32. Judd, L. L., Akiskal, H. S., Schettler, P. J., Endicott, J., Leon, A. C., Solomon, D. A., et al. (2005). Psychosocial disability in the course of bipolar I and II disorders: A prospective, comparative, longitudinal study. Archives of General Psychiatry, 62, 1322–1330.  https://doi.org/10.1001/archpsyc.62.12.1322.CrossRefPubMedGoogle Scholar
  33. Judd, L. L., Akiskal, H. S., Schettler, P. J., Endicott, J., Maser, J., Solomon, D. A., et al. (2002). The long-term natural history of the weekly symptomatic status of bipolar I disorder. Archives of General Psychiatry, 59, 530–537.  https://doi.org/10.1001/archpsyc.59.6.530.CrossRefPubMedGoogle Scholar
  34. Kasch, K. L., Rottenberg, J., Arnow, B. A., & Gotlib, I. H. (2002). Behavioral activation and inhibition systems and the severity and course of depression. Journal of Abnormal Psychology, 111, 589–597.  https://doi.org/10.1037/0021-843X.111.4.589.CrossRefPubMedGoogle Scholar
  35. Kashdan, T. B., Breen, W. E., Afram, A., & Terhar, D. (2010). Experiential avoidance in idiographic, autobiographical memories: Construct validity and links to social anxiety, depressive, and anger symptoms. Journal of Anxiety Disorders, 24, 528–534.  https://doi.org/10.1016/j.janxdis.2010.03.010.CrossRefPubMedPubMedCentralGoogle Scholar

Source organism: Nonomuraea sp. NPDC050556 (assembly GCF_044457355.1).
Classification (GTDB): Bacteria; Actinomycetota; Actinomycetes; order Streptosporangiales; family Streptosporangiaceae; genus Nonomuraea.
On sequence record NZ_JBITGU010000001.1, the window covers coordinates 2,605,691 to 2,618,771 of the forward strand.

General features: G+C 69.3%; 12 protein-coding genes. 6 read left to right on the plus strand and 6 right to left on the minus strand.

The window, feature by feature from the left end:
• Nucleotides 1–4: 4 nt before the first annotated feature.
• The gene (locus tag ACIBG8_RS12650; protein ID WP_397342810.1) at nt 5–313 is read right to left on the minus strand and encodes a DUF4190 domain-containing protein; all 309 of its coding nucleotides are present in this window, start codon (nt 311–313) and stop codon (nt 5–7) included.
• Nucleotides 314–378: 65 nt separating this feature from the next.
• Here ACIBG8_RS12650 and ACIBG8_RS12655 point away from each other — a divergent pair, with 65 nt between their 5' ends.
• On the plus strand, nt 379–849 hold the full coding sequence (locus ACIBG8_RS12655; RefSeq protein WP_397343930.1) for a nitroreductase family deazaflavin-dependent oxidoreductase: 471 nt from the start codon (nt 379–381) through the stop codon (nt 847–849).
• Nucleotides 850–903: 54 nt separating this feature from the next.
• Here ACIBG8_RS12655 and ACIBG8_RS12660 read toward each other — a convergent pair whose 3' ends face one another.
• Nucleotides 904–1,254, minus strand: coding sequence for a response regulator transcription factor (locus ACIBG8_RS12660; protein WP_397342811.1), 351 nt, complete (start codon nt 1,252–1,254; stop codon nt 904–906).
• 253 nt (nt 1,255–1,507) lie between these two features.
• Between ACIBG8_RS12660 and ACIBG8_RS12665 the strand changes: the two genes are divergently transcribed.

36. Lewinsohn, P. M. (1974). A behavioral approach to depression. In R. J. Friendman & M. M. Katz (Eds.), The psychology of depression: Contemporary theory and research (pp. 157–178). Oxford: John Wiley & Sons.Google Scholar
  37. Manos, R. C., Kanter, J. W., & Luo, W. (2011). The Behavioral Activation for Depression Scale Short Form: Development and validation. Behavior Therapy, 42, 726–739.  https://doi.org/10.1016/j.beth.2011.04.004.CrossRefPubMedGoogle Scholar
  38. Meyer, B., Johnson, S. L., & Carver, C. S. (1999). Exploring behavioral activation and inhibition sensitivities among college students at risk for bipolar spectrum symptomatology. Journal of Psychopathology and Behavioral Assessment, 21, 275–292.  https://doi.org/10.1023/A:1022119414440.CrossRefPubMedPubMedCentralGoogle Scholar
  39. Meyer, B., Johnson, S. L., & Winters, R. (2001). Responsiveness to threat and incentive in bipolar disorder: Relations of the BIS/BAS scales with symptoms. Journal of Psychopathology and Behavioral Assessment, 23, 133–143.  https://doi.org/10.1023/A:1010929402770.CrossRefPubMedPubMedCentralGoogle Scholar
  40. Millgram, Y., Joorman, J., Huppert, J. D., & Tamir, M. (2015). Sad as a matter of choice? Emotion-regulation goals in depression. Psychological Science, 26, 1216–1228.  https://doi.org/10.1177/0956797615583295.CrossRefPubMedGoogle Scholar
  41. Nolen-Hoeksema, S. (1991). Responses to depression and their effects on the duration of depressive episodes. Journal of Abnormal Psychology, 100, 569–582.  https://doi.org/10.1037/0021-843X.100.4.569.CrossRefPubMedGoogle Scholar